What started as an aside in the Police News Iam Keen column last year ended up as a report to the Police executive.
Iam Keen’s comment that some frontline staff were finding the headroom in the back seat of the Holden Commodore ZB liftbacks “a bit snug”, especially when transporting those who had been arrested, was picked up by media.
Police responded that there had been no complaints but promised to survey frontline staff about the issue.
Next thing, the issue is being considered by the executive and the decision was made earlier this year to replace the liftbacks with the station wagon version of the Holden Commodore ZB.
The restricted headroom wasn’t the only issue raised by members. Other matters included:
• Reduced leg room in the rear seats.
• The shift from rear-wheel drive to front-wheel drive and lack of specialist training on the difference in handling.
• Having a flat spare tyre that has to be inflated before it can be used, instead of a space saver tyre.
• Some members were worried that the new smart cars were, well, a little too smart with auto braking and auto stop functions detracting from driver autonomy.
• There was also positive feedback about improved performance and handling.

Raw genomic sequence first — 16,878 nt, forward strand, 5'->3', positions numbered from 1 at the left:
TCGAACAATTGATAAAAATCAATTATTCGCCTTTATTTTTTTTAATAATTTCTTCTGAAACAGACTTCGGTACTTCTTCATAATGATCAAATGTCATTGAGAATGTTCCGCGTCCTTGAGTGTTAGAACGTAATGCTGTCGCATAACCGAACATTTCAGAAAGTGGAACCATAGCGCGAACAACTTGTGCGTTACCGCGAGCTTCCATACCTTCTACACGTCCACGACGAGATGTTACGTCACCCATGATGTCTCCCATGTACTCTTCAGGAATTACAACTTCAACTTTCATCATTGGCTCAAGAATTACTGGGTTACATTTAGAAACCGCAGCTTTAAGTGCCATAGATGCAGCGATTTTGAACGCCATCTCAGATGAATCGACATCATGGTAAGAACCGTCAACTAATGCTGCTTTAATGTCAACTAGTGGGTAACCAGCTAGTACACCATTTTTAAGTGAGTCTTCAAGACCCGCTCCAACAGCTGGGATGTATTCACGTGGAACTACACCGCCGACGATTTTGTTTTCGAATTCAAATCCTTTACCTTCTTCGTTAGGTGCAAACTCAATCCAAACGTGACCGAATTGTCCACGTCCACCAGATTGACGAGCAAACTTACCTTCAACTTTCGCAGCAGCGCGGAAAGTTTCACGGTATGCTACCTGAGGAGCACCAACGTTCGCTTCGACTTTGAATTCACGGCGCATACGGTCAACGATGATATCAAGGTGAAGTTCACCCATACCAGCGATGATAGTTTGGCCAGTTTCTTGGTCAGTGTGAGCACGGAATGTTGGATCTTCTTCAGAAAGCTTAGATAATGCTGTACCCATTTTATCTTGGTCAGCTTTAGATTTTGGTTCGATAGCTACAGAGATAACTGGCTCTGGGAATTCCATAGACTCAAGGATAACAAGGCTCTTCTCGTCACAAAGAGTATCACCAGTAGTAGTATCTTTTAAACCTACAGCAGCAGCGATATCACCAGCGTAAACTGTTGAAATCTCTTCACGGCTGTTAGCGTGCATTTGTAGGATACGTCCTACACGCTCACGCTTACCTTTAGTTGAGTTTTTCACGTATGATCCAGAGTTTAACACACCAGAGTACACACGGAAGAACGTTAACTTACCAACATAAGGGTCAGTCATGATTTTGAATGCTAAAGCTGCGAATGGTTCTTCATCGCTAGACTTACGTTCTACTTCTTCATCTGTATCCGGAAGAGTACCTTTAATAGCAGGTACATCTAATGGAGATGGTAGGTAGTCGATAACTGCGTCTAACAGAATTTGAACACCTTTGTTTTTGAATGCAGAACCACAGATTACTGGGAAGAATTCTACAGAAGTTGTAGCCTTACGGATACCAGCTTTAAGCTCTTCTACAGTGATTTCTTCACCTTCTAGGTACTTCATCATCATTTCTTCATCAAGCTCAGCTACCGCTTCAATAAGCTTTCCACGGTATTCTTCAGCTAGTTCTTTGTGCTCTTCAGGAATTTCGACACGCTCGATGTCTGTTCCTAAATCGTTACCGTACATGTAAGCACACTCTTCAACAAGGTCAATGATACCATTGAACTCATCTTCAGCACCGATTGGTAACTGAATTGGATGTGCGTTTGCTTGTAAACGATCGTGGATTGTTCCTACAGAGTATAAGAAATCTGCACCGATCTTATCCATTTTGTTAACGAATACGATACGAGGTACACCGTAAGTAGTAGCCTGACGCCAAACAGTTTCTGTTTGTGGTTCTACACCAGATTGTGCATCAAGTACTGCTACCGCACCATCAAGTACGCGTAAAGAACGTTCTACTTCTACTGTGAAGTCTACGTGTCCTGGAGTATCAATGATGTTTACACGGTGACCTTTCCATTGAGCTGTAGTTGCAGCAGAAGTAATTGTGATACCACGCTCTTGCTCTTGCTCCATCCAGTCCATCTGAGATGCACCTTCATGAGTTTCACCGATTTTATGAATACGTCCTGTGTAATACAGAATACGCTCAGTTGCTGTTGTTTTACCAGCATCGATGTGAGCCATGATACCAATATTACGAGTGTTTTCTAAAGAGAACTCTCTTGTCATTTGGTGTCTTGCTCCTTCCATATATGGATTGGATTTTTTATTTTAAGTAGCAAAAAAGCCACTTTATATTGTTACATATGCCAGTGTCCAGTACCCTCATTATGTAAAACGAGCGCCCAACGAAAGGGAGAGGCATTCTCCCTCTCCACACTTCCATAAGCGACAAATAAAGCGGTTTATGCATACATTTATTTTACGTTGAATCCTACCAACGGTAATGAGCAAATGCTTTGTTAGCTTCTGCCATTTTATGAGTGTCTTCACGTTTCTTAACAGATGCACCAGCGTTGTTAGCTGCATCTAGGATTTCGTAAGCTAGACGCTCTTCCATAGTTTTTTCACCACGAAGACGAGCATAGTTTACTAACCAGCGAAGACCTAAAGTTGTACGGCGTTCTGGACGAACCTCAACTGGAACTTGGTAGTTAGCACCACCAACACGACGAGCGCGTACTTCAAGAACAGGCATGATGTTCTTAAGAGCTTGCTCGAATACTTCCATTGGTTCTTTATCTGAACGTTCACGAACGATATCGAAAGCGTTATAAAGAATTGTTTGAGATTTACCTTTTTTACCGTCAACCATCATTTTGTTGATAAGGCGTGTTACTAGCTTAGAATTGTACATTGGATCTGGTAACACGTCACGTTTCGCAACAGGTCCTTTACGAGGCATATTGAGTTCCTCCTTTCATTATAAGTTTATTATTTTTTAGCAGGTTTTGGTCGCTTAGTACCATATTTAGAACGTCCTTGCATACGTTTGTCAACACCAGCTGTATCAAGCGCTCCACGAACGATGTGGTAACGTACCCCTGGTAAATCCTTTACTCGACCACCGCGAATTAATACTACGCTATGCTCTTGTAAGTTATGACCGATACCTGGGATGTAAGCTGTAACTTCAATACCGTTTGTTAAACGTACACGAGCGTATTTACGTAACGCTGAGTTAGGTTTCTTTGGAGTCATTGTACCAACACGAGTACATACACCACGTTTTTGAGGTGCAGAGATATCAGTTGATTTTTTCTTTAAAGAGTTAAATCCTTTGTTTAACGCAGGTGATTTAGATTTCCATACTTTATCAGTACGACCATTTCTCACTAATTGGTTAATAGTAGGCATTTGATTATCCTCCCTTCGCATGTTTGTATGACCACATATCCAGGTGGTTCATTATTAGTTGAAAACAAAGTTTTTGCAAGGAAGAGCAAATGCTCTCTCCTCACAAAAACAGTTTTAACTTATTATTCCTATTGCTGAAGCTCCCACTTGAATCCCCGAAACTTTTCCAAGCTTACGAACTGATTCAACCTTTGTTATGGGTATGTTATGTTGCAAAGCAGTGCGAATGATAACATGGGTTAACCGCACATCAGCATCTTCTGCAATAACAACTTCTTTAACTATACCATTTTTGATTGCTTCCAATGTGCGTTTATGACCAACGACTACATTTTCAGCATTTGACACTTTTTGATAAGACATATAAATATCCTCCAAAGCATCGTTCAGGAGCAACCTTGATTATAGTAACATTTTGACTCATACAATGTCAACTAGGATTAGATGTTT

Rob Morgan, Police’s manager fleet management, says potential health and safety implications caused by the lack of headroom in the rear seats swung the decision to switch to the wagons.
Mr Morgan says its was known when the vehicles were being tested that there was less rear headroom (1.3cm less), but it was not considered enough to rule the vehicles unfit for purpose.
As it turned out, he says, issues did manifest themselves and it has been dealt with.
A lot of things are simply a matter of opinion, he says, or about getting used to change and new technologies.
“Not everyone has the same problems, but enough staff did for the executive to make the decision it has.”
In terms of the car’s smart technology, Mr Morgan says it is necessary to achieve the required ANCAP (Australasian New Car Assessment Programme) five-star safety rating for Police vehicles.
The liftbacks will be retained and transitioned into other policing roles where they are not expected to be carrying passengers in the rear seats.
Districts can continue to use the liftbacks as they see fit, he says.
Because the wagons are the more expensive option, to stay within budget 16 fewer vehicles will be replaced in the 2019-2020 vehicle replacement programme.
Under the programme, 373 wagons will be rolled out from July 1. Police is providing a total of 500 new vehicles this year, including vans, motorbikes and 4x4s.